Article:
Who needs the deal of the century right now? Only two people
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Analysis

Who needs the deal of the century right now? Only two people

The West Bank has been atypically calm of late. The release of a US peace plan seen as unprecedentedly pro-Israel and at deep odds with Palestinian positions could change that

Avi Issacharoff

Avi Issacharoff, The Times of Israel's Middle East analyst, fills the same role for Walla, the leading portal in Israel. He is also a guest commentator on many different radio shows and current affairs programs on television. Until 2012, he was a reporter and commentator on Arab affairs for the Haaretz newspaper. He also lectures on modern Palestinian history at Tel Aviv University, and is currently writing a script for an action-drama series for the Israeli satellite Television "YES." Born in Jerusalem, he graduated cum laude from Ben Gurion University with a B.A. in Middle Eastern studies and then earned his M.A. from Tel Aviv University on the same subject, also cum laude. A fluent Arabic speaker, Avi was the Middle East Affairs correspondent for Israeli Public Radio covering the Israeli-Palestinian conflict, the war in Iraq and the Arab countries between the years 2003-2006. Avi directed and edited short documentary films on Israeli television programs dealing with the Middle East. In 2002 he won the "best reporter" award for the "Israel Radio” for his coverage of the second intifada. In 2004, together with Amos Harel, he wrote "The Seventh War - How we won and why we lost the war with the Palestinians." A year later the book won an award from the Institute for Strategic Studies for containing the best research on security affairs in Israel. In 2008, Issacharoff and Harel published their second book, entitled "34 Days - The Story of the Second Lebanon War," which won the same prize.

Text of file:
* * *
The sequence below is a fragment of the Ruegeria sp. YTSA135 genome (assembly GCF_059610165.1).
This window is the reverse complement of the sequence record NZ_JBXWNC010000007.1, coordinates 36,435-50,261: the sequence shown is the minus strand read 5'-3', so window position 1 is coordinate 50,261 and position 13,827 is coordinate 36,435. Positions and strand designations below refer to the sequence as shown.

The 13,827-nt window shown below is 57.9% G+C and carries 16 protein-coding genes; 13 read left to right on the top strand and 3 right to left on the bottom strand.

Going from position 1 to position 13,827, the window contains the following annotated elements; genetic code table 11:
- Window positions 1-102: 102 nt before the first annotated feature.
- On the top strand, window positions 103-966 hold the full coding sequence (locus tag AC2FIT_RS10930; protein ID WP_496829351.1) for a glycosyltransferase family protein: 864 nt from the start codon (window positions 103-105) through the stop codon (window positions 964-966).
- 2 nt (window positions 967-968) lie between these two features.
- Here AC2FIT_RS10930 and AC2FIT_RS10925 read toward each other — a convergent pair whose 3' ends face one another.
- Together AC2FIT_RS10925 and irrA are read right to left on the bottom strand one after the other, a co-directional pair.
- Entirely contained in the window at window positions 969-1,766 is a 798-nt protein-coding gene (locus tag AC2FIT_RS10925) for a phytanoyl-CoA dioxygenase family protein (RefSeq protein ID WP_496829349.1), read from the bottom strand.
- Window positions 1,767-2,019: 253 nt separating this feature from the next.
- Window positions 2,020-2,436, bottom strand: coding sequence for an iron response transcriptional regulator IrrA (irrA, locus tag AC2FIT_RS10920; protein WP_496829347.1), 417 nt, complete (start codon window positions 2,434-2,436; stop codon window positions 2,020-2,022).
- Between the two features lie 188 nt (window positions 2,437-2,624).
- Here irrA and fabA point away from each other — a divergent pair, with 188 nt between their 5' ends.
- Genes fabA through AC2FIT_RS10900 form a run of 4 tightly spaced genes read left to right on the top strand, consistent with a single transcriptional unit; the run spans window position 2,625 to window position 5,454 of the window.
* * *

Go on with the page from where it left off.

US President Donald Trump, left, welcomes visiting Prime Minister Benjamin Netanyahu to the White House in Washington, March 25, 2019. (Manuel Balce Ceneta/AP)
US President Donald Trump, left, welcomes visiting Prime Minister Benjamin Netanyahu to the White House in Washington, March 25, 2019. (Manuel Balce Ceneta/AP)

This coming week’s expected presentation of the Trump administration’s “Deal of the century” comes during one of the strangest periods that the West Bank / Judea and Samaria have known for decades.

The West Bank has been relatively tranquil — everything is always relative — on both the Palestinian and the Israeli sides, with the level of friction and violence at something of a low.

This raises the question: Who benefits from the publication of the administration’s peace plan at precisely this moment?

The answer is clichéd and clear. Only two people really need this plan, at this time: Prime Minister Benjamin Netanyahu and US President Donald Trump.

As for the Palestinians and the West Bank settlers, it’s doubtful that the plan will improve the situation on the ground. Quite the reverse.

Let’s look first at the Jewish side. Soon, maybe even this year, the number of Jewish settlers in the West Bank (excluding East Jerusalem) will reach 500,000. Not so many years ago, the notion of half a million settlers would have sounded like a pipe dream. Today, even the vision of a million settlers appears attainable. The settlements, large and small, including the major cities, are growing. The sense of security among residents is improving, even though there is always the danger of attacks and attempted attacks.

What of the Palestinian side? Here, there is of a mixture of public apathy and relative economic stability — what Palestinians have come to see as “normalized occupation.”

There are, for instance, no roadblocks within Palestinian Authority areas of the West Bank. A resident of Jenin traveling to Hebron will not be stopped at a roadblock en route — something that until recently would have seemed like a distant fantasy. Ninety five percent of young Palestinians have smartphones. The groceries are full of produce. New hotels and restaurants are opening. Real estate has been on the rise for years.